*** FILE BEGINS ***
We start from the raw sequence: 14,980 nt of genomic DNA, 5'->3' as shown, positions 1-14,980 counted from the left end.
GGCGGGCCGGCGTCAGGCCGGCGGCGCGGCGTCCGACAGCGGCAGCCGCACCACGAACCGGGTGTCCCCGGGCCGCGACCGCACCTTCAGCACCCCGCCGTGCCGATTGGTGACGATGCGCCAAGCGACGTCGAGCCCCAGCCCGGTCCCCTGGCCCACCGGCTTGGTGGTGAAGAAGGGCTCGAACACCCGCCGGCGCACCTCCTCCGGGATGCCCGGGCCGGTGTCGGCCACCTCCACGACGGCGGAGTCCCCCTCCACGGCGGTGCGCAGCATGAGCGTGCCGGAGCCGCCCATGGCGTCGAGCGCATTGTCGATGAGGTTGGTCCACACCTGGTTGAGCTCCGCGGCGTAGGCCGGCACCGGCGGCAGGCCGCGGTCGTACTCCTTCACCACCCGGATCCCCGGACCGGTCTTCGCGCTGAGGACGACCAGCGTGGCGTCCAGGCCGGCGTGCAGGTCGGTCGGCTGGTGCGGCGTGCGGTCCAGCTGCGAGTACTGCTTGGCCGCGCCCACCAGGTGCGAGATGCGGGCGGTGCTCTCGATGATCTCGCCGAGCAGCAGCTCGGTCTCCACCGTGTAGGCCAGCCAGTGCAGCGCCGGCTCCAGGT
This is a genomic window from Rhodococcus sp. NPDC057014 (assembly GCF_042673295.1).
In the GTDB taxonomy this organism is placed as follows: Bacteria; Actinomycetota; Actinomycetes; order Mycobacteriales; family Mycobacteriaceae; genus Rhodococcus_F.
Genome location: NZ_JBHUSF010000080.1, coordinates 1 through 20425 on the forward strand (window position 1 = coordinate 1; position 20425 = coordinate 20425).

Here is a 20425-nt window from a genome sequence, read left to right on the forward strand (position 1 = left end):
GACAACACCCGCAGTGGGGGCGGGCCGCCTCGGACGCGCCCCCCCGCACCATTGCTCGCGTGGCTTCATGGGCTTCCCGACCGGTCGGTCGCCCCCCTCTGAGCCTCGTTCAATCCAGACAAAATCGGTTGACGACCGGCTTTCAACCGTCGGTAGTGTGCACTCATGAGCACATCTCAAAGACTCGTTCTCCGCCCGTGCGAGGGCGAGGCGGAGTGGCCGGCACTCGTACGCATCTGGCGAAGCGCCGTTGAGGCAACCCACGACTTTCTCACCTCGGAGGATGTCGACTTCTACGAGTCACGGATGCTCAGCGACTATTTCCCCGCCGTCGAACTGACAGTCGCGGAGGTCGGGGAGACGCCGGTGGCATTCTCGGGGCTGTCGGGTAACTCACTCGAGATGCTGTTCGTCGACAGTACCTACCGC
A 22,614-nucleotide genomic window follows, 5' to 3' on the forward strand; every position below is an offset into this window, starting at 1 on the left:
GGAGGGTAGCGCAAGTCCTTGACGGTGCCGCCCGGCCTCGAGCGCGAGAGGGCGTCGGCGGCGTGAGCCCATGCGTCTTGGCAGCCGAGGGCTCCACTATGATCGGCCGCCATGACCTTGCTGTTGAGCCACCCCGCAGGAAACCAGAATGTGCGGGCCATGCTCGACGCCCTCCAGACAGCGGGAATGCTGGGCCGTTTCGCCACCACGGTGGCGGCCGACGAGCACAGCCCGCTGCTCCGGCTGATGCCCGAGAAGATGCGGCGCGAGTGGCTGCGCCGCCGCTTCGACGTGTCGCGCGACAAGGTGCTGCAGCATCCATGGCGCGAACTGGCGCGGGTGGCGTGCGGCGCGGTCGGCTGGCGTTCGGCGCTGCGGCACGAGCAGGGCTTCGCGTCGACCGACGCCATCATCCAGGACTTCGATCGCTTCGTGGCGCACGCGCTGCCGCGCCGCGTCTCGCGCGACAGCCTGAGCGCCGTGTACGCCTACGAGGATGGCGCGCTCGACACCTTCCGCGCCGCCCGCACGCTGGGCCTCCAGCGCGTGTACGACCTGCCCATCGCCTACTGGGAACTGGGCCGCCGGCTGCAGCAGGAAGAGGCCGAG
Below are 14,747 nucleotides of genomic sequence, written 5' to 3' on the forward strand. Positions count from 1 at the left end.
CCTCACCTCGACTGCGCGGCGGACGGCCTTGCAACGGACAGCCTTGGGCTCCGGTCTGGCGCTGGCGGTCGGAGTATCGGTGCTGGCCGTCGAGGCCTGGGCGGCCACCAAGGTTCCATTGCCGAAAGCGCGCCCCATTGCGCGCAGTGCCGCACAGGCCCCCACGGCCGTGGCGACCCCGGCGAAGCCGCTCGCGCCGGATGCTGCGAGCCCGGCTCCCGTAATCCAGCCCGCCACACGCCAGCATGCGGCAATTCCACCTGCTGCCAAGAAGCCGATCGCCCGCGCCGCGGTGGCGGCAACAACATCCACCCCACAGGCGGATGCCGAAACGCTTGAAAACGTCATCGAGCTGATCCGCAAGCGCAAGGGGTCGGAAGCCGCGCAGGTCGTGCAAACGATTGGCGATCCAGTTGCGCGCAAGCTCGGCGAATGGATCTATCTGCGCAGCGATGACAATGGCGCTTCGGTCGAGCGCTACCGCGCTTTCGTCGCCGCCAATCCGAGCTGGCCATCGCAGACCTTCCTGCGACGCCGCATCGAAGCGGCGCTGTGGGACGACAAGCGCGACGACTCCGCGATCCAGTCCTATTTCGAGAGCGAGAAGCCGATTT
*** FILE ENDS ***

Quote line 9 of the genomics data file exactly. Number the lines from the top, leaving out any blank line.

GGAGGGTAGCGCAAGTCCTTGACGGTGCCGCCCGGCCTCGAGCGCGAGAGGGCGTCGGCGGCGTGAGCCCATGCGTCTTGGCAGCCGAGGGCTCCACTATGATCGGCCGCCATGACCTTGCTGTTGAGCCACCCCGCAGGAAACCAGAATGTGCGGGCCATGCTCGACGCCCTCCAGACAGCGGGAATGCTGGGCCGTTTCGCCACCACGGTGGCGGCCGACGAGCACAGCCCGCTGCTCCGGCTGATGCCCGAGAAGATGCGGCGCGAGTGGCTGCGCCGCCGCTTCGACGTGTCGCGCGACAAGGTGCTGCAGCATCCATGGCGCGAACTGGCGCGGGTGGCGTGCGGCGCGGTCGGCTGGCGTTCGGCGCTGCGGCACGAGCAGGGCTTCGCGTCGACCGACGCCATCATCCAGGACTTCGATCGCTTCGTGGCGCACGCGCTGCCGCGCCGCGTCTCGCGCGACAGCCTGAGCGCCGTGTACGCCTACGAGGATGGCGCGCTCGACACCTTCCGCGCCGCCCGCACGCTGGGCCTCCAGCGCGTGTACGACCTGCCCATCGCCTACTGGGAACTGGGCCGCCGGCTGCAGCAGGAAGAGGCCGAG